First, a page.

More on zero waste

June 16, 2008

Healthy Environment

There was an article in this weekend’s Saturday Globe and Mail by John Barber on the subject of zero waste.  The Ontario Zero Waste Coalition was launched at a Niagara Falls conference last week.  Guy Crittenden, editor of Solid Waste magazine was quoted in the article as saying “(W)hy on earth should municipalities pay for industry’s crap”, which is another way of saying why should municipal taxpayers pay for “industry’s crap”. Zero waste is about who pays and preventing waste in the first place.  The concept places the responsibility for waste on industry to manage – from cradle to grave.

There are some great examples of industry showing leadership in managing their waste – just not enough.  For example, Interface is the largest manufacturer of commerical carpet tiles in the world.   Essentially you lease carpet tiles from them.  When you need a carpet change, you return the old one to the company.  Have you ever taken an old carpet to a landfill and wondered how long it would take to break down? 

With the exception of a few who want to burn all our garbage, most people who write to me about waste issues want us to do more to reduce waste generation and disposal, not less.  They challenge the assertion that we are a green community when we have no program to promote recycling in apartment buildings – that will change. They are frustrated that our organic facility is still not open – that will also change.  They are confused about the ongoing misinformation being spread in our community that our blue bags are going to landfill – one more time this is not true.

Twenty years ago, we were a leader in waste management.  Today, we are scrambling to catch up to the status quo.  Our community’s values are reflected in your new City Council’s priorities for this term – both reopening the organics facility and updating our waste management master plan are at the top of the list.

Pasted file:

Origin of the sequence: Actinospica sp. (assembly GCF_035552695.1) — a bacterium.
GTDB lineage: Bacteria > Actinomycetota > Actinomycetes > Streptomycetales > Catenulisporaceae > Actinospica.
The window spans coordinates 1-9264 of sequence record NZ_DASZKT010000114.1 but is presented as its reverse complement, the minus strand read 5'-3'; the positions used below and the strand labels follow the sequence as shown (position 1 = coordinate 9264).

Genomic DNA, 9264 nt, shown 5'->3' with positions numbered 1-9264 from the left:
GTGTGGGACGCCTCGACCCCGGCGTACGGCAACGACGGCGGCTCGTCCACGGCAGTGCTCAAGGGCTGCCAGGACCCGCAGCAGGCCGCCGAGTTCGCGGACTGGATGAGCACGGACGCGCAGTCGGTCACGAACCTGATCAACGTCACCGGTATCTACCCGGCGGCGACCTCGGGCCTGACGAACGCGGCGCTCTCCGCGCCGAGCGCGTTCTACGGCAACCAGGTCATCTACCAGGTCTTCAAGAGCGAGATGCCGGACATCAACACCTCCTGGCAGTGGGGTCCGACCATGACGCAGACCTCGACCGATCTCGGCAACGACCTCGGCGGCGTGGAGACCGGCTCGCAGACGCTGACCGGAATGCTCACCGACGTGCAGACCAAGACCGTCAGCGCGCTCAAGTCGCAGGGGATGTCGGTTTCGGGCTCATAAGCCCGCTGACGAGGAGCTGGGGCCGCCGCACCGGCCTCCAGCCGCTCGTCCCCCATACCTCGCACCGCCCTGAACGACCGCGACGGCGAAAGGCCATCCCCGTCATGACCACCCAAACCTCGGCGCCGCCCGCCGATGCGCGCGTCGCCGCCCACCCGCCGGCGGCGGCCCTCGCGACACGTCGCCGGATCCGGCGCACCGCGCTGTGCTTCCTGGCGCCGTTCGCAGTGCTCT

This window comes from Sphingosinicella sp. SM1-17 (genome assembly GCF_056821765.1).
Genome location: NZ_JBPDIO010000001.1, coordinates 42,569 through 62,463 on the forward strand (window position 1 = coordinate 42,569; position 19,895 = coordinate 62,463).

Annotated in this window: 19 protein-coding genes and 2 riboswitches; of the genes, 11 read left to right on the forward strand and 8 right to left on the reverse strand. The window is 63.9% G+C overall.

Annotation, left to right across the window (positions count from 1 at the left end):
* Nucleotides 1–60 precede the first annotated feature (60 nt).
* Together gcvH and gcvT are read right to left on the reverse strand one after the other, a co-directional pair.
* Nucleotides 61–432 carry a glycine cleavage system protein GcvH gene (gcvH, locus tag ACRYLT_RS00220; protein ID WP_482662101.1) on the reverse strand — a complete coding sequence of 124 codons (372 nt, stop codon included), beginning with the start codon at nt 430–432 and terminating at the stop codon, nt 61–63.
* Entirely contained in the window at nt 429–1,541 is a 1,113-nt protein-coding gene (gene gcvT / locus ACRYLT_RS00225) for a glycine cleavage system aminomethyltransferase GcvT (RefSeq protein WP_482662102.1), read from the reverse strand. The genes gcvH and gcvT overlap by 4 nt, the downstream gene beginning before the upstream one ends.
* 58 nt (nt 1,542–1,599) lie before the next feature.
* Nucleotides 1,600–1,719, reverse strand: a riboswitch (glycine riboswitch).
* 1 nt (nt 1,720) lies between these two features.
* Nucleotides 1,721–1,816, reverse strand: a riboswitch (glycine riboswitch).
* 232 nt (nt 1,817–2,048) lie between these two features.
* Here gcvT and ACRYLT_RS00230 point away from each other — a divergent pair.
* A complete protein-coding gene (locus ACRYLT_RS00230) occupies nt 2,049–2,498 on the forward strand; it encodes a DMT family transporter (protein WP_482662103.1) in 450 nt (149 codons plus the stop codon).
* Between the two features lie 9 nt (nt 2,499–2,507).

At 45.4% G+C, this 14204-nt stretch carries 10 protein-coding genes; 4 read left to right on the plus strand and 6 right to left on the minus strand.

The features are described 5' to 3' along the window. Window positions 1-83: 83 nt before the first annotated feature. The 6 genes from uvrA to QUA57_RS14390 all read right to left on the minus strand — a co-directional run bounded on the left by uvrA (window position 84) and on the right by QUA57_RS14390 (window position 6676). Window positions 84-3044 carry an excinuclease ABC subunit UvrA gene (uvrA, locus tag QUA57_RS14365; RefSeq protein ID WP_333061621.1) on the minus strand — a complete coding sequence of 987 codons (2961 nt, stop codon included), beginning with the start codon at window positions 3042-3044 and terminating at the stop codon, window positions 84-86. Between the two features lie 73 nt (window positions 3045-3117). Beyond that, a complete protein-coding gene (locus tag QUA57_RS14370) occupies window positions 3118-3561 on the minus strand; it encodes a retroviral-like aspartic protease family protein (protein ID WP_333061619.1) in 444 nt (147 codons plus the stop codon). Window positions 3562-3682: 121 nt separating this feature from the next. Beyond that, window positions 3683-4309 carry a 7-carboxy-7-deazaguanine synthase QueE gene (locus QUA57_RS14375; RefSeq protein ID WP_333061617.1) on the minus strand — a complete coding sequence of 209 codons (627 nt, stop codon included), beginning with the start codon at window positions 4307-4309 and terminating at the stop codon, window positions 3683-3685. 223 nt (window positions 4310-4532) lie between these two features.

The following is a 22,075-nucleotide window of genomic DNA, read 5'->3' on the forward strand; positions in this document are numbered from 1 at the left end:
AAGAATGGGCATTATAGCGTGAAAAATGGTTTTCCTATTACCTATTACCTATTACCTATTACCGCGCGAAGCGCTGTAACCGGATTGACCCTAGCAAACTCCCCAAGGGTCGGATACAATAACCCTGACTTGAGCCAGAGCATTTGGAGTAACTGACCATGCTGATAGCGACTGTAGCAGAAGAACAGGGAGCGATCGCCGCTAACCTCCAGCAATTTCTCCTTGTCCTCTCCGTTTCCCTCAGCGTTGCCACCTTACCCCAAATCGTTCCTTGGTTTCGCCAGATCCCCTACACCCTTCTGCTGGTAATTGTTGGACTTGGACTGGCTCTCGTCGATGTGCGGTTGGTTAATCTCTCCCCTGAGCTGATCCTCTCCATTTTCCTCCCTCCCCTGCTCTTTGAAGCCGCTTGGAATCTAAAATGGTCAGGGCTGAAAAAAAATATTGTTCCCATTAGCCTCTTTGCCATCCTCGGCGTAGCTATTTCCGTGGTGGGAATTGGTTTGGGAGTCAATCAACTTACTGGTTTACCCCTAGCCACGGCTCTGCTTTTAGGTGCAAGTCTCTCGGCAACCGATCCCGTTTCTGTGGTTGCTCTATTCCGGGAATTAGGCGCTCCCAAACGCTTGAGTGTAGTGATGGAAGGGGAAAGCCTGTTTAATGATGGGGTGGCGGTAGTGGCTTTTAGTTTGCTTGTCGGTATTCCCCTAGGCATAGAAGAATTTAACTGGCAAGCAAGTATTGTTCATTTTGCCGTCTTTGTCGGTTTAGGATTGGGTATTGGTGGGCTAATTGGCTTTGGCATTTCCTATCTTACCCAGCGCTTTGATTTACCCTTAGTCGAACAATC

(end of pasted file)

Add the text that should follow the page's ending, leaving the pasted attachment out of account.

Zero waste offers the next phase in waste management thinking. As Barber writes in his column: “(B)y focussing on policy and economics instead – banning throwaways and making producers pay for their own waste – zero waste makes landfills and incinerators essentially unnecessary. As a pipe dream, this one is hot as can be”.

 

 

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About Karen Farbridge

An unwavering change maker seeking a just, democratic and sustainable world.

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One Comment on “More on zero waste”

  1. Kyle Mackie Says:

    I applaud the ideas behind zero waste and zero footprint initiatives. In many ways, it gives people, businesses and industry real-life, measurable goals to achieve. I’m heartened by the fact that institutions and municipalities are joining in on the initiatives. I wonder though, if the initiatives are a bit short-sighted and even negative in their goals. Surely we can do better than “zero”.

    We need to try to have a positive impact on the earth, rather than a “less-negative” one. The culture of self-sacrifice and regulation that these initiatives promote has it’s place, but where is the inspiration to do things better from the ground up?

    Striving for “zero” (and incidently likely never reaching it) means that we’re working within existing structures to drain our resources less quickly and poison our earth more slowly. William McDonough & Michael Braungart’s 2002 book “Cradle to Cradle” does a great job of looking at this issue. As a race, we have to take positive action to do more than slow environmental degradation, and more than use more recycled products. We need to create a new way of thinking, living and creating. We need to make our environment better and healthier.

    To borrow an idea from the book, we need to be eco-effective, not just eco-efficient. I’m confident that the great minds in Guelph (city staff, UofG faculty staff and students, and the citizenry at large) could come up with some more creative, positive solutions.

    We need to figure out how can make the earth better, not just how we can do things “less bad”.

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